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Revelation – God Wraps Up His Plan

We’ve now come to the end of the Bible.  The book of Revelation serves as the matching bookend to the book of Genesis.  But just because this is the last book, we’re not done with the story of the Bible by a long shot.  This last book packs a big punch!

Revelation was written about forty years after Paul’s epistles.  It was written by the Apostle John from exile on a small island named Patmos.  It wasn’t a book that he planned to write, but under the power of the Holy Spirit, he was given a message through a series of visions, intended for the churches of his day.

The first verse of the first chapter declares what the book is about and its purpose.  “The Revelation of Jesus Christ” is the theme of this book.  Some people incorrectly call the book “Revelations” – a plural version of the correct title.  However, there is only one revelation in this book, Jesus Christ Himself.

In chapter one, John described how the book came about.  While worshipping on a Sunday, he heard a voice at turned to see a vision of Jesus.  John could make no mistake about who he saw.  He spent three years with Jesus and was named as the disciple that Jesus loved.  He even saw Jesus on the Mount of Transfiguration.  So when he saw the vision, he knew exactly who he was looking at.

In Revelation 1:19 Jesus instructed John to write about three different topics. 

  1. What John saw
  2. Things that were
  3. Things that were to come

What John Saw

In short, John saw a vision of the glorified Jesus.  Standing amongst an array of seven lamps, Jesus dominated John’s vision.  John reported that Jesus appeared as a human wearing a white robe with a golden sash.  He had white hair and glowing eyes.  His feet were dark but shiny and His voice washed over John in a rush of sound.  In one hand he held seven stars and words came out of His mouth as sharp as a sword.

Over all this, Jesus’ face shone as bright as the sun.  That wasn’t a gentle glow.  It was a radiant light that hurt John’s eyes.

When John saw Jesus, the beloved disciple fell at His feet, unmoving.  John knew he was unworthy to be in the presence of such glory and holiness.  But Jesus, Himself, raised John and began speaking to him.

Jesus explained that he was standing in the middle of His church.  The lamps represented seven churches, and the stars in His hand represented the messengers, or angels, of those churches.  Here we see the continuing fulfillment of Matthew 16:19 where Jesus promised to build His church.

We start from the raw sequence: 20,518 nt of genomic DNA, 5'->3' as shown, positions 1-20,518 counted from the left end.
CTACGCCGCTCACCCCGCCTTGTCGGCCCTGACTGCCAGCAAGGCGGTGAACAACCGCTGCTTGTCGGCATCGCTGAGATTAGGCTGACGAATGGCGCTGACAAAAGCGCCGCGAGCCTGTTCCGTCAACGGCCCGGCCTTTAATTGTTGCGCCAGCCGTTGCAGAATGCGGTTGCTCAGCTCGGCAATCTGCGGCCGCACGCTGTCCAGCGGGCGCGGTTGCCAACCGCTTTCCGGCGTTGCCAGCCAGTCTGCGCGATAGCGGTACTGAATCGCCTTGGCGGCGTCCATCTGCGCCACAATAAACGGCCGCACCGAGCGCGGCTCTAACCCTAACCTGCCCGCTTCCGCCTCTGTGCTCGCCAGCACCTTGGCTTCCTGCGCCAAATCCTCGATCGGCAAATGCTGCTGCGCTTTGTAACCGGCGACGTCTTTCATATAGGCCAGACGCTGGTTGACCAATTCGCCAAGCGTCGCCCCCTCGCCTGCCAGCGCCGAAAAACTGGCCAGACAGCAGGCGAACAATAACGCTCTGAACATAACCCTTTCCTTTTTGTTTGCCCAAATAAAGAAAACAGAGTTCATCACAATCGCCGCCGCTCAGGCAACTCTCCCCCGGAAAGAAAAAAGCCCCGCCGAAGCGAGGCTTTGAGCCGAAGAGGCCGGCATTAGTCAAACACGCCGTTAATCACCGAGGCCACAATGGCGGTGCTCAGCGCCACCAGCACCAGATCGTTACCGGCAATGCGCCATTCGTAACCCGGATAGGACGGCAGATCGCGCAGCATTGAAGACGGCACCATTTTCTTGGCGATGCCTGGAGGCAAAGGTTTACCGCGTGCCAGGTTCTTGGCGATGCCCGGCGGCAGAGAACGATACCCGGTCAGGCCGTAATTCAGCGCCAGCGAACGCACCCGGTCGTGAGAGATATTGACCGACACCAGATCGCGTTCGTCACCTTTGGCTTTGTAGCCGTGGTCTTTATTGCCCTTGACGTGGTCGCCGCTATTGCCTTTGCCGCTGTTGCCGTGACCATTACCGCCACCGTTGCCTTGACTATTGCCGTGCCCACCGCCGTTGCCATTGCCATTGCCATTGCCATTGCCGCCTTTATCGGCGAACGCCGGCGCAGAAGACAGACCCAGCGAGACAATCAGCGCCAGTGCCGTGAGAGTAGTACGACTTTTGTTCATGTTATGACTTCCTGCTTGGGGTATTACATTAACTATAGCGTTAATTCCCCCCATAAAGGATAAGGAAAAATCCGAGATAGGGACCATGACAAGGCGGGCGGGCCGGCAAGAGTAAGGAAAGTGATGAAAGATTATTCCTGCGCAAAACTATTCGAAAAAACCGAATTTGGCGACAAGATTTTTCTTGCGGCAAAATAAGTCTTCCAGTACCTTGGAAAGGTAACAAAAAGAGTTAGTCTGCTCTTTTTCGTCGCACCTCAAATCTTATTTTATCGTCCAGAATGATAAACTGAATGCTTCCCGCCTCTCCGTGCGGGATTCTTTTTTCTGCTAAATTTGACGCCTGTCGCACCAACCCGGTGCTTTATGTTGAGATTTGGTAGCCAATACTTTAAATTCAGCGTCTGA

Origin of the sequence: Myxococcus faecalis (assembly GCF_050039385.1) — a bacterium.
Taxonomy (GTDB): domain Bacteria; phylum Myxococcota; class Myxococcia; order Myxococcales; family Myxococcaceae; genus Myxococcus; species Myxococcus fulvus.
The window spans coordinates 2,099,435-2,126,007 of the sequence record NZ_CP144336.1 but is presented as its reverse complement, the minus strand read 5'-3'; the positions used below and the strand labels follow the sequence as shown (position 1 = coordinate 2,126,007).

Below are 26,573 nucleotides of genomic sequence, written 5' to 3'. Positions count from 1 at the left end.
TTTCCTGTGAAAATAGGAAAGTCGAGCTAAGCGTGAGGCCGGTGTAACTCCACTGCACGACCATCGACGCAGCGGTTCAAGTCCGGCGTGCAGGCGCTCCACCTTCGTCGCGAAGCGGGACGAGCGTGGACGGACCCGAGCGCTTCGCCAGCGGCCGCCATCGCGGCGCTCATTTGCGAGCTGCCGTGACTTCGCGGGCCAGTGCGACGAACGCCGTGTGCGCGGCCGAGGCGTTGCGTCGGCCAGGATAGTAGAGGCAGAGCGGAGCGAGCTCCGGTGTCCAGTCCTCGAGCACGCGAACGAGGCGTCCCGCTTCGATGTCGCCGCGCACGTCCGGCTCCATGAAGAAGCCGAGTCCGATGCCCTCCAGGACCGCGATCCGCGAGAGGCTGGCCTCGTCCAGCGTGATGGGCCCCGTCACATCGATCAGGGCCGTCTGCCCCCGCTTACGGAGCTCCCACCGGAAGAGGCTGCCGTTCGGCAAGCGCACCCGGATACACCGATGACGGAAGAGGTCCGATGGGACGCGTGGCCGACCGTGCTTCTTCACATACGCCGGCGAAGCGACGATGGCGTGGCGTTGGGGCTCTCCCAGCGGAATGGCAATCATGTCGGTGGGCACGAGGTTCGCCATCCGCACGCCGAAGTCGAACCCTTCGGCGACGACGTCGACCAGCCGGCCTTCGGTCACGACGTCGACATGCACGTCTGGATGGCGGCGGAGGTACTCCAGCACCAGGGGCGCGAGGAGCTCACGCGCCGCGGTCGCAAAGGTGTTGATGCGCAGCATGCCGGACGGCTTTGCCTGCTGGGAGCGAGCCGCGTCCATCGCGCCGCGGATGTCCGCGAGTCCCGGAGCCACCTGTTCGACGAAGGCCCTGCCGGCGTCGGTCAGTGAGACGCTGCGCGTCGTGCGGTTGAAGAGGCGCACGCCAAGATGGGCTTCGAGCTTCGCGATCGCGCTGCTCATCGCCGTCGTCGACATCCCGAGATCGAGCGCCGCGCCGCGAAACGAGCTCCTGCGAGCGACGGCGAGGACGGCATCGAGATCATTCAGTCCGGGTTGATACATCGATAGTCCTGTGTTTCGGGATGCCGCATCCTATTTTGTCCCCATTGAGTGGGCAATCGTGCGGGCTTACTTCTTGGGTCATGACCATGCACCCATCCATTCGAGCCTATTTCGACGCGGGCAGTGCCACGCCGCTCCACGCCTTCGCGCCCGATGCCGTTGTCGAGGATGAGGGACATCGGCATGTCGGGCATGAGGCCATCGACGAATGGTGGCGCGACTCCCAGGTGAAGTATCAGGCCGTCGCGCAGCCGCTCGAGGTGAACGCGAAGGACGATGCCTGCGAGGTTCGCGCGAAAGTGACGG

Further, He instructed John to write this down and send it to the seven churches around the Roman province of Asia Minor (modern-day Turkey).  And this is exactly whom John dedicated the book to. (1:4)

Things That Are

In terms of current events, John was given specific messages to the seven churches.  These were not all of the churches in existence.  We saw many other churches that Paul planted in the book of Acts.  However, the number seven represents perfection or completion, so in these seven churches, all the churches of John’s day (and through to our day) were represented. 

Serving as Jesus’ scribe, John wrote down the exact message that Jesus had for His churches.  How would you respond if Jesus sent a personal letter to your church?  What if you could read Jesus’ assessment of the strengths and weaknesses, faithfulness, and disobedience of your church?

Each of the seven churches that Jesus chose had a different set of strengths and weaknesses.  Some were doing well.  Others were not on mission properly.  So Jesus called what He saw in their corporate life and issued corrections and instructions for that church.

Our churches today are not going to get a specially dictated message from Jesus.  But we can look into the seven messages that Jesus did deliver and find our church represented in that list and hear His message for us. 

The Message to Ephesus

Ephesus was a significant metropolis and the commercial center of the entire province of Asia Minor (modern-day Turkey).  It had a large port on the Aegean Sea and was famous for its temple to Diana, which was listed as one of the seven wonders of the ancient world.

Paul founded the church and sent his protégé Timothy to be the pastor there.   In all Paul visited at least twice and wrote three letters to Ephesus, one to the church and two to Timothy.  John also spent many of his later years in Ephesus.

Jesus’ message to the church in Ephesus was a commendation of how well they held to the true faith.  But they had abandoned their first love.  They followed the rules very well, but there was no heart or emotion in their worship.  Jesus calls upon this church to repent and return to how they were when they first believed in Him.

The Message to Smyrna

The city of Smyrna also had a port on the Aegean Sea and considered itself a rival of Ephesus.  But the church’s similarity with Ephesus ended there.  Instead of being powerful and dominant, the church was persecuted and the people who attended were poor, common people.